As a native Californian who lived in Napa Valley, Mike Mennard's reaction to moving to Nebraska was not surprising.
"I really didn't want to come," the children's recording artist said, recalling how a job for his wife, Michelle, at Union College brought them here in 2002. "I really thought I would hate it."
To make matters worse, the Mennards arrived in Lincoln at the end of July.
"I thought we had moved into someone's mouth, it was so hot and humid," he recalled.
But after seven years in the Husker state, the 42-year-old Mennard can't imagine living anywhere else.
"Our friends and family back in California think we've gone bonkers," he said. "We love it here. I want to be a
He became enamored with the state after visiting many of its tourist attractions, from the Scotts Bluff National Monument to the Henry Doorly Zoo.
"Maybe it's because I've come in (from the outside) ... I don't even know if Nebraskans know how great it is here," he said. "The people, the vibe of the state ... it's all marvelous."
His love for the state has prompted him to write and record a CD about living "the good life," called "We've Got it All in Nebraska."
The disc is an entertaining romp through the history, facts and myths of the Cornhusker state. It's geared toward kids, but adults will find it enjoyable, too.
The idea for it, he said, came from his friend Cindy Johnson, a fourth-grade teacher at Hill Elementary School. Mennard performs at the school two or three times a year.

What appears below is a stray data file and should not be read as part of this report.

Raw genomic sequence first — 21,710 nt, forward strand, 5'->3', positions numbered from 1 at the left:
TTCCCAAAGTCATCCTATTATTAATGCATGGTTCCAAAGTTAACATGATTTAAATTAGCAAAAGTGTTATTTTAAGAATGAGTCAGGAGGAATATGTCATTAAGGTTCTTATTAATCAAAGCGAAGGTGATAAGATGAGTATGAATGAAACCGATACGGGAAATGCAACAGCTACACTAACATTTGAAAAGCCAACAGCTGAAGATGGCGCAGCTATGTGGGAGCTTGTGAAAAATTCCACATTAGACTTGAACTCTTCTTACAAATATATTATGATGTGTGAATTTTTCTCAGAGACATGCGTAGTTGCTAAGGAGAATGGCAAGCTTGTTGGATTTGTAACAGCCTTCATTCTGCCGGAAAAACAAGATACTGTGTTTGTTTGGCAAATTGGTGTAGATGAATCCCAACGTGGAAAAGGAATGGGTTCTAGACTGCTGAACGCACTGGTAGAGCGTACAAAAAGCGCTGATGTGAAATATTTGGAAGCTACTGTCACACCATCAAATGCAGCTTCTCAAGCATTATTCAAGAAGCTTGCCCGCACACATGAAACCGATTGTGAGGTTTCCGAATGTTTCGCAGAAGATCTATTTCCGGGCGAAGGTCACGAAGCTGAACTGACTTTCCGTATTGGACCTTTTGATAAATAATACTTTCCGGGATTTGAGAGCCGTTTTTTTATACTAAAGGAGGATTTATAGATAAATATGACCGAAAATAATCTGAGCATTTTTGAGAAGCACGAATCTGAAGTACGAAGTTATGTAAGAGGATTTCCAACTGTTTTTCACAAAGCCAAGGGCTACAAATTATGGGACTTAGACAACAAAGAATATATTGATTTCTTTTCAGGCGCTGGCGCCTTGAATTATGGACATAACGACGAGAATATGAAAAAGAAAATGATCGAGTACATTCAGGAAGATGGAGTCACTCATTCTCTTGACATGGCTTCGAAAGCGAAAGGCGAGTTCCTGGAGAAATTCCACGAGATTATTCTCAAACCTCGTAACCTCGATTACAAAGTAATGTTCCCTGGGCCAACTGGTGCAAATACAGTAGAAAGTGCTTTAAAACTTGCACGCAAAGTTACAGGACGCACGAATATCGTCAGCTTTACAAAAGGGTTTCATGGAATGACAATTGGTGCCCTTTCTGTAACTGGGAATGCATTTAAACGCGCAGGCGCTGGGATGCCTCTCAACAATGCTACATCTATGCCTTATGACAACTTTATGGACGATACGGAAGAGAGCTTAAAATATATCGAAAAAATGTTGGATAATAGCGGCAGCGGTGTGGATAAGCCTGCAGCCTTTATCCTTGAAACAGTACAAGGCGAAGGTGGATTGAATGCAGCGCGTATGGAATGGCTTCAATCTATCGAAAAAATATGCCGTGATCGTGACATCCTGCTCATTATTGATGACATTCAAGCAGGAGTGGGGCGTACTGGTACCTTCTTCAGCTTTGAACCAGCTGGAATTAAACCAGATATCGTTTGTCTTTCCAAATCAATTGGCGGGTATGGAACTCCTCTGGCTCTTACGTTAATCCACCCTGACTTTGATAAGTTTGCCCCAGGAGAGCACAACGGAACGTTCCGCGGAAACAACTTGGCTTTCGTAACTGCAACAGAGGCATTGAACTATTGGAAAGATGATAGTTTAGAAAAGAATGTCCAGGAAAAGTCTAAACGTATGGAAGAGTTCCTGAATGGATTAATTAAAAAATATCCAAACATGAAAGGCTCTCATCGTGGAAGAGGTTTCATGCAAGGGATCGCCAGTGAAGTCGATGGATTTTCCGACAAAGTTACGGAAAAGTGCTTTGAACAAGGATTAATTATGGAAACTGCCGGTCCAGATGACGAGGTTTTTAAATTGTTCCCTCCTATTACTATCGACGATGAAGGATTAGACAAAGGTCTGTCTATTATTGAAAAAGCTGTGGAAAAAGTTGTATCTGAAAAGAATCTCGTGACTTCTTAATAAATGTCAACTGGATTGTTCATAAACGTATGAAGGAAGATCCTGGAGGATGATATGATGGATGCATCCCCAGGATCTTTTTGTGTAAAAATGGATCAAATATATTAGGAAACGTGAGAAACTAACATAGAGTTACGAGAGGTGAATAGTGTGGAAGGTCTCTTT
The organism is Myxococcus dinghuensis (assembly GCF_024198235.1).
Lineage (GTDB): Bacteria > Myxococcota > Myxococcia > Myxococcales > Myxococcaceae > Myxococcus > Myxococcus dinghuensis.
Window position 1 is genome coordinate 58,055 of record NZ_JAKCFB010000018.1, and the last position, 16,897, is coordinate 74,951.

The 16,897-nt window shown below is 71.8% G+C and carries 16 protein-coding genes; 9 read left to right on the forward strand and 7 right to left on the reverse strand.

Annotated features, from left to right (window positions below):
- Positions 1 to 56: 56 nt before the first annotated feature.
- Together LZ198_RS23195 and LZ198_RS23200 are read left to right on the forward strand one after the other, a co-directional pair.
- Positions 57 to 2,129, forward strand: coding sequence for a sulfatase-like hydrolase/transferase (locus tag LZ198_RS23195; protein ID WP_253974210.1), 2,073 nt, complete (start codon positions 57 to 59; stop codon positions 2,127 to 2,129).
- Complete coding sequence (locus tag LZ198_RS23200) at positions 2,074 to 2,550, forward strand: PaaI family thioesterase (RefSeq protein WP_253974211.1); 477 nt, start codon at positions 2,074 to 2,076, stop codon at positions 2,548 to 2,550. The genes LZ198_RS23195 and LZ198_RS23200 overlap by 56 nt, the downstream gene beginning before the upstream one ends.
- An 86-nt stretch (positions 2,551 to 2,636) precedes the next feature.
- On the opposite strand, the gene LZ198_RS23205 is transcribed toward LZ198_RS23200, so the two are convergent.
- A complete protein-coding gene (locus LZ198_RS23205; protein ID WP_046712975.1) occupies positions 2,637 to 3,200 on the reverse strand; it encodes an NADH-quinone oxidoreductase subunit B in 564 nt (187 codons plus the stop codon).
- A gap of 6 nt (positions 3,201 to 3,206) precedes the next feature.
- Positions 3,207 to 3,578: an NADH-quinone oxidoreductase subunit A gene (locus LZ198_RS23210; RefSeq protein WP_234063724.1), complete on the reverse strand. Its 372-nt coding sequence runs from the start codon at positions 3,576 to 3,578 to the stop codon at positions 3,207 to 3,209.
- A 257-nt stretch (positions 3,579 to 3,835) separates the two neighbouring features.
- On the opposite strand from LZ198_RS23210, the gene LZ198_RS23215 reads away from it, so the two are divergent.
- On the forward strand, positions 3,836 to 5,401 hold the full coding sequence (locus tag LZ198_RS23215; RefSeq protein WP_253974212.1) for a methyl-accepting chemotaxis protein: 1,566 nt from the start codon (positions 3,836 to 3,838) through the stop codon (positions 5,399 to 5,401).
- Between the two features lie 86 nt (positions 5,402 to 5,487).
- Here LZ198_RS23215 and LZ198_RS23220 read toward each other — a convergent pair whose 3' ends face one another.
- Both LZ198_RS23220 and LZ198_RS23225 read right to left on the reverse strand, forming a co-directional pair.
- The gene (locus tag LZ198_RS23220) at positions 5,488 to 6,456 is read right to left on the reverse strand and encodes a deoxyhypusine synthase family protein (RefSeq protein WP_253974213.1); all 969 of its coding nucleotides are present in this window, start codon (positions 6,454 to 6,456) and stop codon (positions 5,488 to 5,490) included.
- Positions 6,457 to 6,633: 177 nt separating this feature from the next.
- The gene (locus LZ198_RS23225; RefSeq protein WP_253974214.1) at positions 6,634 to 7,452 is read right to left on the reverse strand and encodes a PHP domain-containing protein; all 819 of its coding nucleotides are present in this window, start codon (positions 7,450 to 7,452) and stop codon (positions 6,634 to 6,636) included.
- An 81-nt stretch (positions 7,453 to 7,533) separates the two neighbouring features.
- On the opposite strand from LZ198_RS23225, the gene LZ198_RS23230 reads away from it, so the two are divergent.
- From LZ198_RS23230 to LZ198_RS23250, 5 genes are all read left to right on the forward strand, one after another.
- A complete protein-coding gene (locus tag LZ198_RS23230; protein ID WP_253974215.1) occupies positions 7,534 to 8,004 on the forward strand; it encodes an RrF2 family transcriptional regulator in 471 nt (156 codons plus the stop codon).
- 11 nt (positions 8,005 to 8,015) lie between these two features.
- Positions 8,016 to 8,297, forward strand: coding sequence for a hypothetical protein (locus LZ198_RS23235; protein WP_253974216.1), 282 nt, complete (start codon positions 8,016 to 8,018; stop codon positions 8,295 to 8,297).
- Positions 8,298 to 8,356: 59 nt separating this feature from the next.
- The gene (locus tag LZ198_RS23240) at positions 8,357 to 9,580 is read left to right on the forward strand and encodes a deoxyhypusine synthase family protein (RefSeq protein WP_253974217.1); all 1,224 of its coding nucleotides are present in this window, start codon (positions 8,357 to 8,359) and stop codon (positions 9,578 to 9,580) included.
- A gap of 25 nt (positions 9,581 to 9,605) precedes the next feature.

Johnson encouraged him to write a song for her class about Nebraska.
So he did.
It became the CD's title cut, a light-hearted ditty filled with Nebraska trivia, including when it became a state (1867), its state bird (meadowlark) and what's considered the state's "official soft drink" (Kool-Aid).
"From there, I just couldn't stop," he said. "I was having so much fun."
With his son Ramsey starting fourth grade, Mennard wrote many of the songs to fit the Lincoln Public Schools' fourth-grade social studies curriculum. He's making the CD available to fourth-grade teachers to use in their classrooms.
"A song makes information easier to remember and more fun," he said.
Mennard, an English professor at Union College, is a former contemporary Christian artist. He often would incorporate "family music" into his gospel concerts, and soon those songs became the most-requested.
Concertgoers were disappointed, he said, that the fun, zany songs were not available on CDs or cassettes.
That changed in 2004 when he produced his first family project, "Something's Rotting in the Fridge." He's recorded four more family-friendly CDs, including the recent Nebraska one.
"Kids music is so much more fun than grown-up music," he said.
His friend Johnson noted Mennard is quite adept at connecting with children through his music. There's a humorous song about dysentery on the Nebraska CD.
"The kids go 'Ewwwww' on that one," she said. "There's a little bit of that kind of humor in a lot of his songs."
Reach Jeff Korbelik at 473-7213 or email@example.com.